Nigl credits father for ushering in values

By | September 3, 2009

 

0928catholicneighborweb2

Ron Nigl (Dick Meyer | For The Compass)

Nigl’s parents, Rudy and Josephine, were faithful members of St. Vincent, and Rudy Nigl ushered there “his whole life,” Ron Nigl said. His parents taught him about giving back to the church.

 

He started serving in grade school at St. Vincent. “We always had a Mass every day,” Nigl said. “When I was in grade school, they had Masses at 6 or 6:30 a.m.” He and a friend always signed up to be servers at the 6 a.m. Mass. “That way, we didn’t have to go to the children’s service at 8. You couldn’t eat before Communion. When Mass was over, we all went to class and then had breakfast at the school.”

Nigl served Mass at St. Vincent until he was 21, and his father got him going as an usher while he still was a teenager. He has continued ushering ever since at the St. Vincent site, even now when it has become a part of the consolidated St. Jude Parish.

“When you grow up with (serving the church), it stays with you and it helps to have a life in the Catholic Church,” Nigl said. “I enjoy ushering. I enjoy meeting people in the back of church and meeting people new to the parish. And I’m a good talker.”

Your Catholic Neighbor

Name: Ron Nigl

Parish: St. Jude, Oshkosh

Age: 69

Favorite saint: Jude

Words to live by: “Remember the deeds of the Lord and that God has sent his Son down and sacrificed his only Son.”

He said ushers are important in helping make ser- vices run smoothly. They serve as greeters; they find places for people to sit if the pews are full; they are available to help if there is an emergency; and they take up the collection, “which is very important,” he said.

“At the St. Vincent site, we’re still active and we still have meetings,” Nigl said. “We have a chili dump, fish fry and a picnic.”

The ushers also present an “honor guard” when an usher passes away, according to Nigl. They dress in the “usher’s uniform” of black pants, a white shirt and a suit coat and line up along the aisles of the church in honor of their comrade.

“It’s impressive,” Nigl said.

He said busier lifestyles today make recruiting new ushers more challenging, and the ushers are always seeking ways to bring in younger members.

“We try to get the young people involved in the church,” Nigl said. “It can lead not only to ushering but to being a minister of some type in the church. If you start them young, it does help. It gives something to younger people.”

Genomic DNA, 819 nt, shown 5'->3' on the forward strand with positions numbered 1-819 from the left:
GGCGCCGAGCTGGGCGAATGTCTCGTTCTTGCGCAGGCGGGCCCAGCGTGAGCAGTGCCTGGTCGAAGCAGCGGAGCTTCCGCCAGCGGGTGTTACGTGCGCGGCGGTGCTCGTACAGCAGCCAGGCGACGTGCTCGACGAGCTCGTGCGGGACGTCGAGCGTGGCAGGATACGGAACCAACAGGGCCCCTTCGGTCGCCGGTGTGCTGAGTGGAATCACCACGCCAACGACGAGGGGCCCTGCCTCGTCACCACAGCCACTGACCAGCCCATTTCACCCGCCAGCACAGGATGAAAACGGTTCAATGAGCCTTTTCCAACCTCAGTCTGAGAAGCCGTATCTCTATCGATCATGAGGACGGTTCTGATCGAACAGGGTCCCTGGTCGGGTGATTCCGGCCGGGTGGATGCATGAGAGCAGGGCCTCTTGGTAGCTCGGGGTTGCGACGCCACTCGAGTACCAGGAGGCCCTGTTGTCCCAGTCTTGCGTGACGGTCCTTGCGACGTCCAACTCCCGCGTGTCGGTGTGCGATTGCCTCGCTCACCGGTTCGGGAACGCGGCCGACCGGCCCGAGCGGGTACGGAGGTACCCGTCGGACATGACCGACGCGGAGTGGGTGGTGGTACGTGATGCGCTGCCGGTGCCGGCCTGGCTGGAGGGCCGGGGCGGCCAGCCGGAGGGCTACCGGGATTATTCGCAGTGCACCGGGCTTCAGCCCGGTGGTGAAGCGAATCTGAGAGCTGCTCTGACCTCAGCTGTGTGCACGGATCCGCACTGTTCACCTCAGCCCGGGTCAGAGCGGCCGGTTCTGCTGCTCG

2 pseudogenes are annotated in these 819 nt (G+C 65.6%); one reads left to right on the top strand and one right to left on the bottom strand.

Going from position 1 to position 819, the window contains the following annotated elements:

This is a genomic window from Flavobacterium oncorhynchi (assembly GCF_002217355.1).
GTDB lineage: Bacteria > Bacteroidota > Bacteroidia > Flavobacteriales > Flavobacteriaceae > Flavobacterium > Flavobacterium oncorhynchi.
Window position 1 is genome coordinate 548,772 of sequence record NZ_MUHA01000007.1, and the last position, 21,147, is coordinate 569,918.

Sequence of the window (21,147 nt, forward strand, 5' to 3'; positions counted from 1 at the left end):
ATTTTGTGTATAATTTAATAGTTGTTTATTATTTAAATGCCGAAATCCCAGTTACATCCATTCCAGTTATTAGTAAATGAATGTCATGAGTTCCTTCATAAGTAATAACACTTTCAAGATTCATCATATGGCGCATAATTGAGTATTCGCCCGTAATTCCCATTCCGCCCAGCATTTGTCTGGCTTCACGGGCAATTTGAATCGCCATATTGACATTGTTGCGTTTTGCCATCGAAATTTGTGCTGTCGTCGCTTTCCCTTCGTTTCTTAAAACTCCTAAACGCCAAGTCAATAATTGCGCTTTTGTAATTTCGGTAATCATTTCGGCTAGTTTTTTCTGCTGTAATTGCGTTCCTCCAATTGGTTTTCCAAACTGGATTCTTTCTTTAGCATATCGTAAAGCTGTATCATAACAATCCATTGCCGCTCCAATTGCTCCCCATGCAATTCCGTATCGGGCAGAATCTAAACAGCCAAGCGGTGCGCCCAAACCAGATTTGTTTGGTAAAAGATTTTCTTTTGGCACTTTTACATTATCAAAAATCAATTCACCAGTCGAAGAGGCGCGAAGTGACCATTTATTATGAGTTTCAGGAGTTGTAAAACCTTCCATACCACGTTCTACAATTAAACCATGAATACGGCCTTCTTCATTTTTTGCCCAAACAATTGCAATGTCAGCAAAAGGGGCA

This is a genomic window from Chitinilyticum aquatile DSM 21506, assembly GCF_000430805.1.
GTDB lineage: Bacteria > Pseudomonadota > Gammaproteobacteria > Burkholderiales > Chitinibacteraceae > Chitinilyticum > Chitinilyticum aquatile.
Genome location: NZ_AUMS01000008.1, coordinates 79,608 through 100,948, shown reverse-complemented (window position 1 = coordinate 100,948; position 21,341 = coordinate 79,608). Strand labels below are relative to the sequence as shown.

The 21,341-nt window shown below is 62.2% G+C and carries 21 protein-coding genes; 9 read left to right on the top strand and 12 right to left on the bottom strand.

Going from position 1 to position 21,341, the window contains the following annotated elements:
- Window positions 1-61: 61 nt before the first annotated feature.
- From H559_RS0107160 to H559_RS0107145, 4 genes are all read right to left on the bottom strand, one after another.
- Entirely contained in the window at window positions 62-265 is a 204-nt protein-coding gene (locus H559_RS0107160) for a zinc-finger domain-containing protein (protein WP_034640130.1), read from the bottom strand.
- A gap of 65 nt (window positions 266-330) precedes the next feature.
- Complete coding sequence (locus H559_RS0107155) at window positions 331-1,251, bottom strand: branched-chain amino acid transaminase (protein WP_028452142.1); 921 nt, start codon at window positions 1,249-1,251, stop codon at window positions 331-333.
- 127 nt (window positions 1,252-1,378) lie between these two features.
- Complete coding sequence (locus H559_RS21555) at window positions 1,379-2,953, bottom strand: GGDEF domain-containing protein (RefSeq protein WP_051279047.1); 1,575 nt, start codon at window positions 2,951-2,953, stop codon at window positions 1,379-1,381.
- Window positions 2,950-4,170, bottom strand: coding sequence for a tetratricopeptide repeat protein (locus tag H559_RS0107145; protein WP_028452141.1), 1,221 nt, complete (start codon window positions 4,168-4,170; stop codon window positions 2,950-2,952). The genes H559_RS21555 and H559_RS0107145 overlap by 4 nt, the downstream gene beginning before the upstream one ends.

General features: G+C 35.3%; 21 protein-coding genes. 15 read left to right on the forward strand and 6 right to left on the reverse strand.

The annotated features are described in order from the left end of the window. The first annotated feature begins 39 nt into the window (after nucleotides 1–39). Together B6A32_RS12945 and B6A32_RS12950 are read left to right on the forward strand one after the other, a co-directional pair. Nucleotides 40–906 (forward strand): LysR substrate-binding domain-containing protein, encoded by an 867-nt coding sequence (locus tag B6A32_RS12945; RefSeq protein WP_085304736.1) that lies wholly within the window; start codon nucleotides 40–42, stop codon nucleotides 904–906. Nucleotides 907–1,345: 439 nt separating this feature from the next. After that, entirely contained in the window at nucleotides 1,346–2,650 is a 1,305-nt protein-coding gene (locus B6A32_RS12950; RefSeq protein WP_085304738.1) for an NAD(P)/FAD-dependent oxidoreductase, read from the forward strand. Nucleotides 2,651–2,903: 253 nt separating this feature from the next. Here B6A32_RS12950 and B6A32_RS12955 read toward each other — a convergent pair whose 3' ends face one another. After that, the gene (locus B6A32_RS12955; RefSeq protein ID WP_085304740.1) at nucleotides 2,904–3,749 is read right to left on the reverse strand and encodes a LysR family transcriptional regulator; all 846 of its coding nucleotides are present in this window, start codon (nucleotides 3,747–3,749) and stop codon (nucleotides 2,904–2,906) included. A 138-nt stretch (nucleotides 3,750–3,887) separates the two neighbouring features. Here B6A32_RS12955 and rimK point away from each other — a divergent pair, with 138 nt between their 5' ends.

Some women also now are involved in the ushers club, he said.

Nigl started working at his father’s business, Rudy’s Shoe Rebuilders, when he was 13. “I used to hitchhike into town to go to work. I helped him out all my life,” he said. People really connected with the store’s slogan – “Let Rudy save your sole” – that was put into place when the business opened in 1928. It reflected the way the business and the family was run, Nigl said.

He said that when his father died in 1985, it was the largest funeral the funeral home had ever coordinated. There were 650 to 700 people lined up out into the streets.

“It was unbelievable how he touched more lives than some ministers,” Nigl said. “He had some effect on people’s lives.”

He said his father taught him to be honest. “‘You can’t lie to the people. You gotta give them a good product,'” his father would tell him.

Nigl carried that work ethic into his maintenance work for the Oshkosh Area School District and the athletic department at the University of Wisconsin-Oshkosh. He still works about 12 hours a week at McCar-thy’s Shoe Repair.

He and his wife, Nancy, are active volunteers for the parish, taking charge of the annual silent auction for the past seven years, working as sacristans and extraordinary ministers of holy Communion. They also oversee the parish’s food stand at the EAA Fly-In Convention.

“I was very fortunate to have a wife where faith meant you go to church every Sunday,” Nigl said. “You have to have faith. I pray a lot. When I’m driving into town, I always say some prayers for my grandchildren, my family, my country. You gotta have faith, something to grasp. When things are a problem or you have troubles, you’ve got to pray to the man upstairs. I do pray for myself, that I’m a better man, husband and grandpa.”

Related Posts

Scroll to Top